The MSCI World Information Technology index is up 19.5% year-to-date, versus around 7% for the broader benchmark. The rally in tech has gained extra momentum from positive first-quarter results from the sector, including a 14% rise in Meta shares on Thursday, contributing to a 2.4% rise in the Nasdaq and 1.96% in the S&P 500.
The downside to this is that the sector's valuation, at roughly 23 times earnings for the next 12 months, is more than 15% above the 10-year average. By contrast, the MSCI All Country World Index is trading on a price-to-earnings ratio of 15.7 times, in line with its average over the past decade.
This elevated valuation contributes to our view that investors should not be adding to tech exposure above their strategic allocations. But this does not mean that investors should shun the sector altogether. IT is the largest single component of the MSCI All Country World Index, at 22.5%—well above financials, the second-heaviest, at 13.9%. Our stance to keep the sector least preferred implies an exposure only marginally below benchmark, rather than a call to aggressively sell down tech holdings.
In addition, investors should not neglect promising areas of long-term growth within technology. We see several parts of the sector with particular upside potential.
The latest earnings underline the strong growth outlook for artificial intelligence. We expect the broad AI hardware market to grow 20% a year to reach USD 90bn by 2025. We see AI as a horizontal technology that will have important use cases across applications and industries. From a broader perspective, AI, along with big data and cybersecurity, forms what we call the ABCs of technology. We believe these three major foundational technologies are at inflection points and should see faster adoption over the next few years as enterprises and governments increase their focus and investments in these areas.
The metaverse, while still in its early stages, is poised to expand rapidly over the coming years and decade. The metaverse is a deeply immersive virtual experience that will have a major impact on economic activity. We see a range of experiences in the metaverse—from augmented reality (AR) to full virtual reality (VR)—at various price points that will enable a large global user base. In our view, several factors could have positive implications for the theme. Younger populations are becoming a larger part of the consumer cohort as they enter peak earnings years and are digital natives, having grown up in a world where technology was already ubiquitous. As the more digitally native population expands, adoption of metaverse-related activities will increase.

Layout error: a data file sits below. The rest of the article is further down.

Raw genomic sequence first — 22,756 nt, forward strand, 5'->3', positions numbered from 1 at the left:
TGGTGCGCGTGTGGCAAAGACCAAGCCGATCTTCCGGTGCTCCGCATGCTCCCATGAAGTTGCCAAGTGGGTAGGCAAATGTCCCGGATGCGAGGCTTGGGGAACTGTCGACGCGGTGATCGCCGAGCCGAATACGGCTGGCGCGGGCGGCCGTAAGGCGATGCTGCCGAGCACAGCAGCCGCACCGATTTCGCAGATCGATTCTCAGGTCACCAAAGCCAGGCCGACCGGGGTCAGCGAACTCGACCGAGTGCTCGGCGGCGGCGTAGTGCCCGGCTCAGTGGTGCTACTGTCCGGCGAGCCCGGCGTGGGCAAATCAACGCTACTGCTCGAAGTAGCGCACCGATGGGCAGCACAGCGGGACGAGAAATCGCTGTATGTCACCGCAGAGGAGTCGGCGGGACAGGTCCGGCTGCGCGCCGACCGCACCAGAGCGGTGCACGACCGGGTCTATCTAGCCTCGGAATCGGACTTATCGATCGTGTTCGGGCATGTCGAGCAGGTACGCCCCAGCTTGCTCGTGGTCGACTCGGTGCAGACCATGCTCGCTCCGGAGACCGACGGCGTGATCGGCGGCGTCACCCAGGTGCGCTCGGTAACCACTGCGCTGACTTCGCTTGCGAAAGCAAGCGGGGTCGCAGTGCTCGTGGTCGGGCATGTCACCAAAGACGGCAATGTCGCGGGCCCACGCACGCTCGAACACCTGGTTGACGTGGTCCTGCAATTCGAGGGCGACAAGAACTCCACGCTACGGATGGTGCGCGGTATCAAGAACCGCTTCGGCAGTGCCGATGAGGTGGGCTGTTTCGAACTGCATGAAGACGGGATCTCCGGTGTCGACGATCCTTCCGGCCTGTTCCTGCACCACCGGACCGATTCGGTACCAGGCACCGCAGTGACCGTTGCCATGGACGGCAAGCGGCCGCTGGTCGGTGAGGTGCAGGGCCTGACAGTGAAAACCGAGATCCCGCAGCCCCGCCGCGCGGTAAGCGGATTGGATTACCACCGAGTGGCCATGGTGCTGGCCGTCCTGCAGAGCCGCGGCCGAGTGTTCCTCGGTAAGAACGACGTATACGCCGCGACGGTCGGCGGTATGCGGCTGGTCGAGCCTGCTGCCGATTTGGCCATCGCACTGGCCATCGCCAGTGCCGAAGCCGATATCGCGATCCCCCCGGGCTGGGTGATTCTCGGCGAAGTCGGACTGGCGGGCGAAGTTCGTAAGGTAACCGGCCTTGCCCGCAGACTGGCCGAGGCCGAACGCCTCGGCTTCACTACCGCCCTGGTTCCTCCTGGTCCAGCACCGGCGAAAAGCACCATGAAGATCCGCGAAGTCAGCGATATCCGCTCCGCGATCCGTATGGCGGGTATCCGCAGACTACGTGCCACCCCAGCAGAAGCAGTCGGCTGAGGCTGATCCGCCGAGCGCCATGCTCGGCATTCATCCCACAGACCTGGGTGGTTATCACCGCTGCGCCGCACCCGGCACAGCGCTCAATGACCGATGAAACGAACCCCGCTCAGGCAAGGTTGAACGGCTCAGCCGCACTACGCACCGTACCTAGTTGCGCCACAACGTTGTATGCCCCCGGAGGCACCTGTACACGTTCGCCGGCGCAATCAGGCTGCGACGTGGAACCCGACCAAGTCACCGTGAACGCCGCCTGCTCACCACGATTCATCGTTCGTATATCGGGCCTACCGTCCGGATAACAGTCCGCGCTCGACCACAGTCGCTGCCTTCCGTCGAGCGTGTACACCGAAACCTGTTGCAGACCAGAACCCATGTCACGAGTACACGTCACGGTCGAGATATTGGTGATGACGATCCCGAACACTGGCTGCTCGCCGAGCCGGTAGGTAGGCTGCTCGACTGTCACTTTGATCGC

Demand for automation and robotics is on the rise. The smart automation industry's total annual revenues currently stand around USD 269bn, and we expect the sector to grow around 12% annually in 2023 and 2024. We anticipate hardware companies with sizable software exposure to grow their automation businesses over the longer term by mid-single-digit rates and pure-play software companies by high-single-digit rates.
So, while we view the tech sector as least preferred, we continue to see areas of opportunity. Overall, given the potential macro scenarios, we see better risk-reward in high-quality bonds than in broad US equity indexes.